The process of browsing through numerous products can be a very time-consuming process. By offering users a place to keep their products, it helps them save time and effort in not having to re-do their search. Furthermore, it serves as a good reminder for users to buy these products, aiding the sales funnel.
3. Facilitate the next steps
Being proactive and identifying patterns of use can be highly beneficial if you can support them. When an action is triggered that drives users to a different channel or if there’s an identifiable pattern in which users follow that is a consistent cross-channel workflow, facilitate their next steps in finding ways to help them complete the upcoming action.
In the example above for Google Maps, a pattern has been identified which recognises how users tend to use directions (searching on desktop and re-searching again on their smartphones before starting their journey). The next step is facilitated in supporting users in transitioning to a different device. The phone will show a notification to ask the user if they want to continue to the destination sent from the desktop, this supports a seamless transition.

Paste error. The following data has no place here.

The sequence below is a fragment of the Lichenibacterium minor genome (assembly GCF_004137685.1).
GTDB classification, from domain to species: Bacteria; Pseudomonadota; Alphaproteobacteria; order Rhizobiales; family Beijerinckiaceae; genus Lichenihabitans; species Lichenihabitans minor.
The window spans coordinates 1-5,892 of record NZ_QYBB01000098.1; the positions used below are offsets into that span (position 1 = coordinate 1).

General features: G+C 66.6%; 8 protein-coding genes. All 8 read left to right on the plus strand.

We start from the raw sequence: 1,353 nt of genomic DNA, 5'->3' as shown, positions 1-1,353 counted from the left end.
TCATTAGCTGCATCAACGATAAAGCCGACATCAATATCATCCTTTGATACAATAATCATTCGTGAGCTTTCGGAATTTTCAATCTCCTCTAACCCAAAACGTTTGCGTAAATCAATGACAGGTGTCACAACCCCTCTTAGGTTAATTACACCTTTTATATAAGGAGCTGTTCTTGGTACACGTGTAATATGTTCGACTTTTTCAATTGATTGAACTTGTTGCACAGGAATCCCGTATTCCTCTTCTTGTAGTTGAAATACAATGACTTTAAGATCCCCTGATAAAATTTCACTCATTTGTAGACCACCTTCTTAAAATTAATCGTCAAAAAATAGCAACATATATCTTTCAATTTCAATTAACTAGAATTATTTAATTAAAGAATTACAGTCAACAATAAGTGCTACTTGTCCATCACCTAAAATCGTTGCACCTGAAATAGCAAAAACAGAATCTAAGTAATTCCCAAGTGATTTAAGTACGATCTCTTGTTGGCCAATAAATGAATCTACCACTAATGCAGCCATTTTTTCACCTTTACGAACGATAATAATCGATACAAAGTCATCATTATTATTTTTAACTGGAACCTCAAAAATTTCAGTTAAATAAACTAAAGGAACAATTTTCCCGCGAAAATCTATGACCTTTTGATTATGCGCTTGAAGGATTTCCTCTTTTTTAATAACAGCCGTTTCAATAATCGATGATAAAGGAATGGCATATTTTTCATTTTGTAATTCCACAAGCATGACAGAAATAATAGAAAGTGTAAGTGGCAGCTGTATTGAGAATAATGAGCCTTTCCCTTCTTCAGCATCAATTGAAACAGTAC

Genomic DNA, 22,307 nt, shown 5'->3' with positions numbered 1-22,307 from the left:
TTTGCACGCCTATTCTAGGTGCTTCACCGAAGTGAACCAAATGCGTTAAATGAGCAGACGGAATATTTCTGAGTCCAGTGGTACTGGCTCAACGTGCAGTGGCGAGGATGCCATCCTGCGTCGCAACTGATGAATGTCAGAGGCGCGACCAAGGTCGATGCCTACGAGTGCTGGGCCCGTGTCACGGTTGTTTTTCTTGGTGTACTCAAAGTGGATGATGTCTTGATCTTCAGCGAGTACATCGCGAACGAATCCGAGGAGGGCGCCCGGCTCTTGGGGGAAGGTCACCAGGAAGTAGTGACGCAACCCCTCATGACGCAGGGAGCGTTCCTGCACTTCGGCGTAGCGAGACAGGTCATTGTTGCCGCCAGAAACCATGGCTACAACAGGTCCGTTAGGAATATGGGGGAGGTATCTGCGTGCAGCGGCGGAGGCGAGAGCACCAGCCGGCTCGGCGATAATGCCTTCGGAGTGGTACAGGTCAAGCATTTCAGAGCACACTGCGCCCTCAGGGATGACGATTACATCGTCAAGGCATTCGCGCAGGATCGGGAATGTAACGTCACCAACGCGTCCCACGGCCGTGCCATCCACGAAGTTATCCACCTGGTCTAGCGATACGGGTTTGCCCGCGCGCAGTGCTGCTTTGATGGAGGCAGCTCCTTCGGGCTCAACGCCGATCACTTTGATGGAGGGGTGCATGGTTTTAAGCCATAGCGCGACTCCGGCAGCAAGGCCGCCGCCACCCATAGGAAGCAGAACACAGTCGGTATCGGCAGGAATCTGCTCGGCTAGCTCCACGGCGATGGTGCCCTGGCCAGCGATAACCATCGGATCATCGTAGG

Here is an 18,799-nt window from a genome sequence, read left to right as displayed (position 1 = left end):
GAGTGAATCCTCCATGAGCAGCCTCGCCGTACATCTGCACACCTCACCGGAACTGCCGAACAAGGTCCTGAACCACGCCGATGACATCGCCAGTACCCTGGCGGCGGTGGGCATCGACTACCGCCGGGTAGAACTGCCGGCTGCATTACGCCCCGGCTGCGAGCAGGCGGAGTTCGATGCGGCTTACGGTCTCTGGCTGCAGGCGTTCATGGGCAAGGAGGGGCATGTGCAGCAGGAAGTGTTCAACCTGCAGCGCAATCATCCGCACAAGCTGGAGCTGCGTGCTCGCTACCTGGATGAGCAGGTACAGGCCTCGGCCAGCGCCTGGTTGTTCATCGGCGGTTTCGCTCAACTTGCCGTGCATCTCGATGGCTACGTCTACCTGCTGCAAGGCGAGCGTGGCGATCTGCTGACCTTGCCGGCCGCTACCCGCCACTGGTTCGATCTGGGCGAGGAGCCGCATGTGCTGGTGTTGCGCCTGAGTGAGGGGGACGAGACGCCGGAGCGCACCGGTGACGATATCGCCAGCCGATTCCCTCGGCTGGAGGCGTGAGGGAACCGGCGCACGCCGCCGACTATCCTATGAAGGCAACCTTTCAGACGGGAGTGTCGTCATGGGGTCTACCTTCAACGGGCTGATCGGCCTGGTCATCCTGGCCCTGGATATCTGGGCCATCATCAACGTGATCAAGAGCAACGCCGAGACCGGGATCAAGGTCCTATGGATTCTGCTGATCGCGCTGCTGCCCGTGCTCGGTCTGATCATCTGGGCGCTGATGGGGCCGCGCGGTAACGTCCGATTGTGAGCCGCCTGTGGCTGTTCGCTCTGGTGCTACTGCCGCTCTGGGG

This showcases how user-initiated patterns of use can be identified and designed in a way that facilitates users in supporting their next step.
Seamless Omnichannel User Experience – Behind the Scenes
Creating a seamless experience often requires changes that are behind the scenes. Problematic transitions or roadblocks can originate from issues that are deeper than the front-end design of the channel experiences.
It’s common for businesses to grow and add new technologies and processes incrementally, but this is often done completely separately. This ends up creating a fragmented backend infrastructure due to the lack of initial coordination.
Creating a seamless experience requires investment in integrating backend systems in preventing roadblocks that stem from system constraints. But backend technologies aren’t the only aspect that requires change behind the scenes.
Separate fulfilment processes, disconnected organizational hierarchies and teams, or old procedures that no longer work well in this day and age all contribute to creating friction and roadblocks.
Creating a seamless omnichannel user experience doesn’t just consist of identifying journey roadblocks, triggers and next steps, or streamlining the user journey. What happens behind the scenes also needs to be examined in order to provide users with a seamless omnichannel user experience that creates great customer experiences and lasting relationships.